The recommended dosage regimen of ZEMDRI is 15 mg/kg administered every 24 hours by intravenous (IV) infusion over 30 minutes in patients 18 years of age or older and with creatinine clearance (CLcr) greater than or equal to 90 mL/min (Table 1). The duration of therapy should be guided by the severity of infection and the patient's clinical status for up to 7 days. During treatment, dosage adjustments may be required based on change in renal function [see Dosage and Administration (2.3, 2.4)].
|cUTI Infection||Dosage Regimen †||Duration of Treatment|
|Complicated Urinary Tract Infections, including Pyelonephritis||15 mg/kg every 24 hours||4 to 7 days ‡|
Assess creatinine clearance in all patients prior to initiating therapy and daily during therapy with ZEMDRI [see Dosage and Administration (2.3),Warnings and Precautions (5.1) and Use in Specific Populations (8.6)].
The recommended initial dosage regimen of ZEMDRI in adult patients with CLcr greater than or equal to 15 and less than 90 mL/min, estimated by the Cockcroft-Gault formula, is described in Table 2.
Patients with CLcr greater than or equal to 15 and less than 90 mL/min receiving ZEMDRI may require subsequent dosage adjustments based on change in renal function and/or Therapeutic Drug Monitoring (TDM) as appropriate [see Dosage and Administration (2.4)].
|Estimated CLcr * (mL/min)||Dosage †||Dosing Interval|
|Greater than or equal to 60 to less than 90||15 mg/kg||Every 24 hours|
|Greater than or equal to 30 to less than 60||10 mg/kg||Every 24 hours|
|Greater than or equal to 15 to less than 30||10 mg/kg||Every 48 hours|
There is insufficient information to recommend a dosage regimen in patients with CLcr less than 15 mL/min or on renal replacement therapy, including hemodialysis or continuous renal replacement therapy.
For cUTI patients with CLcr greater than or equal to 15 mL/min and less than 90 mL/min, TDM is recommended to maintain plasma trough concentrations below 3 mcg/mL. Measure plazomicin plasma trough concentration within approximately 30 minutes before administration of the second dose of ZEMDRI. Adjustment of the ZEMDRI dosage regimen based on TDM involves extending ZEMDRI dosing interval by 1.5 fold (i.e., from every 24 hours to every 36 hours or from every 48 hours to every 72 hours) for patients with plasma trough concentrations greater than or equal to 3 mcg/mL [see Warnings and Precautions (5.1) and Clinical Pharmacology (12.2)].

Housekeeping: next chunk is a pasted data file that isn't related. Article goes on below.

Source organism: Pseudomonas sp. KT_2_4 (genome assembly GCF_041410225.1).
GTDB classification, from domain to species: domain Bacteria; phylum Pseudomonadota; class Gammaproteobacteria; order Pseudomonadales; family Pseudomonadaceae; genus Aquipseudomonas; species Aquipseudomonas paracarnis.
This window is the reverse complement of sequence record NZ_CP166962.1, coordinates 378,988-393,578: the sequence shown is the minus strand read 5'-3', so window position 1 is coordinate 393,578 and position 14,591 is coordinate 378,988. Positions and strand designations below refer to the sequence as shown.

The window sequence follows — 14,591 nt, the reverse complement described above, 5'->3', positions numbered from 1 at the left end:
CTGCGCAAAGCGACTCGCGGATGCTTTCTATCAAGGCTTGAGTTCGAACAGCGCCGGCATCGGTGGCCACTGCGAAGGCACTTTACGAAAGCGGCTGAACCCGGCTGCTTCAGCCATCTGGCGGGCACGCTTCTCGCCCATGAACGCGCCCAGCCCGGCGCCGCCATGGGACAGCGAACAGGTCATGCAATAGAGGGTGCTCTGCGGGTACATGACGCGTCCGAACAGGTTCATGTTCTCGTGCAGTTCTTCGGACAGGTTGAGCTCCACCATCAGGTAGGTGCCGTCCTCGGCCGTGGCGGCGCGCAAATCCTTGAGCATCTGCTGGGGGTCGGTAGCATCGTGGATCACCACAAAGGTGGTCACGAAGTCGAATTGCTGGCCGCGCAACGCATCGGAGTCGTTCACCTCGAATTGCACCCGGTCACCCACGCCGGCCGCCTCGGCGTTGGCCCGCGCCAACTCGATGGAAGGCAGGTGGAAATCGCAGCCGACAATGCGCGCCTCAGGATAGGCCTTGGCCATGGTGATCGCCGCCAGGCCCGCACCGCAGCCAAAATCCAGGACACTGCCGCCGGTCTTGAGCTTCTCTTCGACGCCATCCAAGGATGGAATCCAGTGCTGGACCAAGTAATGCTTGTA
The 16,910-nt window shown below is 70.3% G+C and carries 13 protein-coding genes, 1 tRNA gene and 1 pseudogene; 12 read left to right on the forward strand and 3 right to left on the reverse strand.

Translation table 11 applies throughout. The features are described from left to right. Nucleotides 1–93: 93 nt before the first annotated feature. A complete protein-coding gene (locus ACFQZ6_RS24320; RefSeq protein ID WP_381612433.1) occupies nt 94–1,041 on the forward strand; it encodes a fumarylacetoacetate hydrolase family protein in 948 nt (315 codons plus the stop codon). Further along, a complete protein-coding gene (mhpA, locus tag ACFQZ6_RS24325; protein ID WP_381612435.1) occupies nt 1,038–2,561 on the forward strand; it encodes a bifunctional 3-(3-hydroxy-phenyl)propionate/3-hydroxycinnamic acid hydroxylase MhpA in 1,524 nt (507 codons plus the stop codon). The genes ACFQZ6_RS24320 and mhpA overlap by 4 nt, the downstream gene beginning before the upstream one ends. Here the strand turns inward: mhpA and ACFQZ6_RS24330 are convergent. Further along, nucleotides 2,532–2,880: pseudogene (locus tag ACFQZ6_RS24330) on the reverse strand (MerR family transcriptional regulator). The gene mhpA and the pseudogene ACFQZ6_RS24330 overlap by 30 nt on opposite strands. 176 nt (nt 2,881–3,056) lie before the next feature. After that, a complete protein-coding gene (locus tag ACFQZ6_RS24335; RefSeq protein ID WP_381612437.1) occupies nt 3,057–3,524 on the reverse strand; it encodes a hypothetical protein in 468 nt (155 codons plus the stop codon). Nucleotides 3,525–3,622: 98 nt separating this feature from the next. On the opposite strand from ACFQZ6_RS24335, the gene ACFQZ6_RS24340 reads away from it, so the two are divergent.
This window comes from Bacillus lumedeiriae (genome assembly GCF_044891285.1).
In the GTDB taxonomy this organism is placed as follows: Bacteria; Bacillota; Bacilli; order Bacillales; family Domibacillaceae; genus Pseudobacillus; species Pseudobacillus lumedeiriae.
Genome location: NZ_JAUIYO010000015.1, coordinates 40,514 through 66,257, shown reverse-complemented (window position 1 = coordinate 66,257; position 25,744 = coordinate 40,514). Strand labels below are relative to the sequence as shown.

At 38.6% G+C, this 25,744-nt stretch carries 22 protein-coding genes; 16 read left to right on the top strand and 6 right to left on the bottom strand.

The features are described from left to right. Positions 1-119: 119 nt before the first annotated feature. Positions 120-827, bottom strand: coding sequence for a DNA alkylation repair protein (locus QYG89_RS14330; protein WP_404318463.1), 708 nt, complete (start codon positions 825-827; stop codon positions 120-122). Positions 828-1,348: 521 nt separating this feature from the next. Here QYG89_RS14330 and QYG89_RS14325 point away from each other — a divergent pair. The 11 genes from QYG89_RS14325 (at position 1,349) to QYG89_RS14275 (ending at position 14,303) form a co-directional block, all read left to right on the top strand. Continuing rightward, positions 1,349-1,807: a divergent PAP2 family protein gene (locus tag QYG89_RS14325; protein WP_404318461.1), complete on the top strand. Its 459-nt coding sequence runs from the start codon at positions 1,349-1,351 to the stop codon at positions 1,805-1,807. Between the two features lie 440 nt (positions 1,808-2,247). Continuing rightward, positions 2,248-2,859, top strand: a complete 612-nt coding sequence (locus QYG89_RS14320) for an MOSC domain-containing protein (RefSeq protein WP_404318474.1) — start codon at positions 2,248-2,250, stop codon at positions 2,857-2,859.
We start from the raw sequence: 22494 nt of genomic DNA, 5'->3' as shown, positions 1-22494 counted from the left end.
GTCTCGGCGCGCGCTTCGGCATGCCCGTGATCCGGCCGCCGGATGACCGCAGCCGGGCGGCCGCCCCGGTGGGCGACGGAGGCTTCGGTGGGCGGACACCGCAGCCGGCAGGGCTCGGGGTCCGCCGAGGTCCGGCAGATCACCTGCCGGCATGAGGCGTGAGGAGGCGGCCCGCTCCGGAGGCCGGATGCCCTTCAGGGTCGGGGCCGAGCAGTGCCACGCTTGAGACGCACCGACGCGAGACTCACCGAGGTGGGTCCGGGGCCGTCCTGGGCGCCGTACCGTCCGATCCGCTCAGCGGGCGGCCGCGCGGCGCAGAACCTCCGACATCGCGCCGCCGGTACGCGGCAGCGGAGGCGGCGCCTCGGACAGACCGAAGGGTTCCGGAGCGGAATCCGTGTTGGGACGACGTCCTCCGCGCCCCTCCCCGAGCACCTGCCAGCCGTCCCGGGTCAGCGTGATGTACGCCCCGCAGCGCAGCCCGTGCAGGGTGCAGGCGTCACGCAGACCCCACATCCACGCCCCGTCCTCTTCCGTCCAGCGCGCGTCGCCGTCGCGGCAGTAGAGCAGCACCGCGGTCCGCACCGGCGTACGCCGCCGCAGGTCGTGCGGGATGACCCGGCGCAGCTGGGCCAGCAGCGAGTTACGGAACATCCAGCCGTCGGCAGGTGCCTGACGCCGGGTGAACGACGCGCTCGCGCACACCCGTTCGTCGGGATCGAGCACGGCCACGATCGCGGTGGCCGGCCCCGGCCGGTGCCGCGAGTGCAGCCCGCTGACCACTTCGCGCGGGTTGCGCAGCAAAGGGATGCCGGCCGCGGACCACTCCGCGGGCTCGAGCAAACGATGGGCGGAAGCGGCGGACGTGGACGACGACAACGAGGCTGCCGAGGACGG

ZEMDRI is supplied as a single-dose fliptop 10-mL vial that contains plazomicin sulfate equivalent to 500 mg plazomicin freebase in 10 mL Water for Injection (concentration of 50 mg/mL). The appropriate volume of ZEMDRI solution (50 mg/mL) for the required dose should be diluted in 0.9% Sodium Chloride Injection, USP or Lactated Ringer's Injection, USP to achieve a final volume of 50 mL for intravenous infusion. The stability of ZEMDRI solution in the compatible diluents is described below [see Dosage and Administration (2.7)].
ZEMDRI does not contain preservatives. Aseptic technique must be followed in preparing the infusion solution. Discard unused portion of the ZEMDRI vial.
Parenteral drug products should be inspected visually for particulate matter and discoloration prior to administration, whenever solution and container permit.
After dilution, ZEMDRI solution for administration is stable for 24 hours at room temperature, and for up to 7 days when refrigerated at 2°C to 8°C (36°F to 46°F), at concentrations of 2.5 mg/mL to 45 mg/mL in the following solutions:
Compatibility of ZEMDRI for administration with other drugs has not been established. ZEMDRI should not be mixed with other drugs or physically added to solutions containing other drugs. Other medications should not be infused simultaneously with ZEMDRI through the same IV line.